The building was given the name of “The House of Perkūnas” after a small statue of God Perkūnas was found at the beginning of the 19th century. For a long time the house belonged to private persons but after the war of 1655– 1661 and the subsequent reconstruction, the building was taken over by the Jesuits. In fact, Jesuits own it to this day; it now houses a gymnasium. Additionally, lively excursions are organised and we recommend that you join one of them. After some fun there – rush down the same street to see another Kaunas masterpiece.
Not far away from Kaunas we recommend the visit of the Pažaislis Monastery.
The complex of the Church of the Visitation of the Blessed Virgin Mary and the Camaldolese Monastery is rich in decorations and grandeure. The beauty of the Monastery was praised throughout the whole of Europe and, as a result, was visited by numerous historical figures including Charles I of Sweden, and Tsars Alexander I and Nicolas I of Russia. The latter was so impressed by the splendour of the church that he awarded 130,000 Roubles so that the church could be renovated and turned into an Orthodox church. The foundation stone of the church was sanctified in 1667; however, its consecration only took place in 1712. The complex was designed by an Italian architect, Giovanni Battista Frediani, and decorated with plaster casts by the sculptors of Lombardy, and with the frescoes of Michelangelo Palloni, a master from Florence. The interior of the Baroque church, which contains the mausoleum of its founder Krzysztof Pac (Lith. Kristupas Pacas) Chancellor of the Grand Duchy of Lithuania, is decorated with marble of different colours, impressive woodcarvings, valuable images, and 140 frescoes. Eleven of them depict the mission of Saint Bruno in Lithuania 1000 years ago. The frescoes in the corridor to the sacristy were painted at the end of the 17th century by Michelangelo Palloni. He depicted the arrival of the monk (Saint Bruno) in Lithuania in 1009, the baptism of Netimeras and the martyrdom of Saint Bruno. Describing the death of Saint Bruno, German chroniclers mentioned the name of Lithuania for the first time thus making the date acquire vital importance in the history of Lithuania. Yet the artistic value of the buildings is not the only factor to have determined the fame of the church and the monastery. Every year on July 2 crowds of pilgrims would arrive to the feast day to see the miraculous painting “The Mother of Beautiful Love”. For 15 years the monastery has been home to the international annual Pažaislis Music Festival held in summer, which is highly ranked at an international level. This year the festival starts in May. It is now time for you to explore folk architecture.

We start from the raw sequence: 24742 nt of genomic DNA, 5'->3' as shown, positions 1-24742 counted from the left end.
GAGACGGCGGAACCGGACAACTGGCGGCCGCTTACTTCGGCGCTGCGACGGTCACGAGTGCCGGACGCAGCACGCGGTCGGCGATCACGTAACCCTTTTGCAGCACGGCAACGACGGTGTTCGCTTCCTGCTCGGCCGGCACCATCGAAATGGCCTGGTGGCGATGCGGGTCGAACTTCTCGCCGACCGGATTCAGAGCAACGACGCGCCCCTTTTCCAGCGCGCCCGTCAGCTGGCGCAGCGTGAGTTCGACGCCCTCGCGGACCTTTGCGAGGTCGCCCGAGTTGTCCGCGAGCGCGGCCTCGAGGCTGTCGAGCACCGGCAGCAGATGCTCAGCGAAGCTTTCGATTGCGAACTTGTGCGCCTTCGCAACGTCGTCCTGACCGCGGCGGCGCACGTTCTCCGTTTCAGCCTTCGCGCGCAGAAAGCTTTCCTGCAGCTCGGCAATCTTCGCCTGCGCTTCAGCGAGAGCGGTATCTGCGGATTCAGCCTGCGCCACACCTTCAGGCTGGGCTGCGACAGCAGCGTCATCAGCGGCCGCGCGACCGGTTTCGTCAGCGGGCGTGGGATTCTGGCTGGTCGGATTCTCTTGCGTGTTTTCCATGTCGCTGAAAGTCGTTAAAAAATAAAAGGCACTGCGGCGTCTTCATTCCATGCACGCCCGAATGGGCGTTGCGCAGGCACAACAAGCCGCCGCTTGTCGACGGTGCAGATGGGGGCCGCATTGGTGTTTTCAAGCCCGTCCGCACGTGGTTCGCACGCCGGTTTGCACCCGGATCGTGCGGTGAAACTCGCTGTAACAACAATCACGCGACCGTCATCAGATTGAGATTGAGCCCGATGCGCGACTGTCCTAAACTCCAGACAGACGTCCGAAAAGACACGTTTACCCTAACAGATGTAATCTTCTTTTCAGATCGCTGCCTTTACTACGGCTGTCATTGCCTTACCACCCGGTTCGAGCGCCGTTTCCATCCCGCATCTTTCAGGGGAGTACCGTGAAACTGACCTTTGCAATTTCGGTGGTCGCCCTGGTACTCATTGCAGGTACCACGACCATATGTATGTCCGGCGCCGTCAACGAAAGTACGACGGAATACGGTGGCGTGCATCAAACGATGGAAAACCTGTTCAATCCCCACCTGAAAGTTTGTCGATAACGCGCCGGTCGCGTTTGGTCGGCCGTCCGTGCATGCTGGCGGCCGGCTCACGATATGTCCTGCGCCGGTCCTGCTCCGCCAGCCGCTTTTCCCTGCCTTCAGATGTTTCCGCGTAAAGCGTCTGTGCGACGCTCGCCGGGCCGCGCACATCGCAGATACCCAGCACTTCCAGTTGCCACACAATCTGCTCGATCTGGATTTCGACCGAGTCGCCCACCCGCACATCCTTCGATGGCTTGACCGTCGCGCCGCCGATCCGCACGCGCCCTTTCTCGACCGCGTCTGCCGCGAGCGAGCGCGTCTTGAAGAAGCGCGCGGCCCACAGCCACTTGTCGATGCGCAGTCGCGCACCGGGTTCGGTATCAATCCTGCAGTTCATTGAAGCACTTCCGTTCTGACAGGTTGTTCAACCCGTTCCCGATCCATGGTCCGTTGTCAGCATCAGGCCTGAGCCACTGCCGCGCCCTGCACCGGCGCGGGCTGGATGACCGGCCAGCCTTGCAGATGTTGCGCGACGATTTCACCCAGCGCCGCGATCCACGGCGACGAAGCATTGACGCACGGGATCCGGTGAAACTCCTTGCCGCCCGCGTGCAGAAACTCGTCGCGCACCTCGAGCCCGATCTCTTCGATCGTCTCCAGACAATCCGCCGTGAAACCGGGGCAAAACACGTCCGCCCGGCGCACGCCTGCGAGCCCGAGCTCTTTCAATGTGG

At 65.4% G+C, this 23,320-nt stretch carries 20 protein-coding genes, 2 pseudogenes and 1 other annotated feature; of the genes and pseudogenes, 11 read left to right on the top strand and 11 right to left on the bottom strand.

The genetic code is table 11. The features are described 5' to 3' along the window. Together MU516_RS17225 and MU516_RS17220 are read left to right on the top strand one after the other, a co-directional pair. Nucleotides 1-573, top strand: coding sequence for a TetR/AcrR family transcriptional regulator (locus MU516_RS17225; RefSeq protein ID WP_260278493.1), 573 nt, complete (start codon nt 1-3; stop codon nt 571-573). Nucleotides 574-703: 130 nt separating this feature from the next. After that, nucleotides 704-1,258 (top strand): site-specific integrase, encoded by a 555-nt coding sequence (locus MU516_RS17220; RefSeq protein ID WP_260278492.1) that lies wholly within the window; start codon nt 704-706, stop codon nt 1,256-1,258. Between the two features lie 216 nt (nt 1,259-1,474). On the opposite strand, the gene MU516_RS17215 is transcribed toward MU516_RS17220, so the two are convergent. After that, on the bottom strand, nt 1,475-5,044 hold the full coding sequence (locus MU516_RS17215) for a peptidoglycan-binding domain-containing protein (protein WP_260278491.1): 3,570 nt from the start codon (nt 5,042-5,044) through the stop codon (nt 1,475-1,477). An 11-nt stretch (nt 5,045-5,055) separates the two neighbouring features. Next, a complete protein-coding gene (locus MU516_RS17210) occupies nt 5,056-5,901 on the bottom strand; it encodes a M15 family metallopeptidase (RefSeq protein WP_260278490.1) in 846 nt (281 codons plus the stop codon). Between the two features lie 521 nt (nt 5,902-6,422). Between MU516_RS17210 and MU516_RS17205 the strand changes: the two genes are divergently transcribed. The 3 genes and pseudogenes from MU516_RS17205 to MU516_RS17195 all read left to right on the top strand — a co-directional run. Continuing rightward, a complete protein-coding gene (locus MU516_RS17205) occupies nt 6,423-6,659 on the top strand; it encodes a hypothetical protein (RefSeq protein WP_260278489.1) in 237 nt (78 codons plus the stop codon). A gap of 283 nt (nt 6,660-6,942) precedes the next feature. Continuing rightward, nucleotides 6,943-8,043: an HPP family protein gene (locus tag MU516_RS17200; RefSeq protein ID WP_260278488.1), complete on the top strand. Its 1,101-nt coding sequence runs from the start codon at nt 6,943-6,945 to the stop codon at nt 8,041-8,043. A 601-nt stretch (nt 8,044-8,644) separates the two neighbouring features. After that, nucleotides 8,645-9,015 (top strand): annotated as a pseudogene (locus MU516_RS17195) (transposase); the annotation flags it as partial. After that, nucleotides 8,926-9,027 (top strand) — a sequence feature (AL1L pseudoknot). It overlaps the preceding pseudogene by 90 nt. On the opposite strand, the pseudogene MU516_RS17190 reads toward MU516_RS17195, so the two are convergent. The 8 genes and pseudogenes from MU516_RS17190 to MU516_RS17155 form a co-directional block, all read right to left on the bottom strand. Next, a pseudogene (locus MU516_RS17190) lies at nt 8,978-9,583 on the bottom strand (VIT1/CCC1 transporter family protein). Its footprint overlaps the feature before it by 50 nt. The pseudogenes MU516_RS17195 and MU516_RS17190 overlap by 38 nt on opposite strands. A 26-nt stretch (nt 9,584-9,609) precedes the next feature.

Another great site to visit nearby Kaunas is the Ethnographic Museum in Rumšiškės.
The museum invites you to travel back in time and discover the region’s past. You can do this whilst becoming familiar with the heritage of Lithuanian rural life from the period of the late 18th to the early 19th century. The open air museum by the banks of the Kaunas Reservoir, opened in 1974, occupies an area of 175 hectares. The museum contains around 100 buildings with restored original interiors and surroundings as monuments of folk architecture. The collection is arranged in such a way that the buildings represent the main ethnographic regions of Lithuania: each region has its own authentic farmsteads with their own tools, implements, household items, and clothes. Rumšiškės is the last site in your route in and around Kaunas, the city of green hills and medieval churches. But it is a very convenient place from which to head for Panemunė and get acquainted with the much older history of Lithuania.
Source: Lithuanian State Department of Tourism under The Ministry of Economy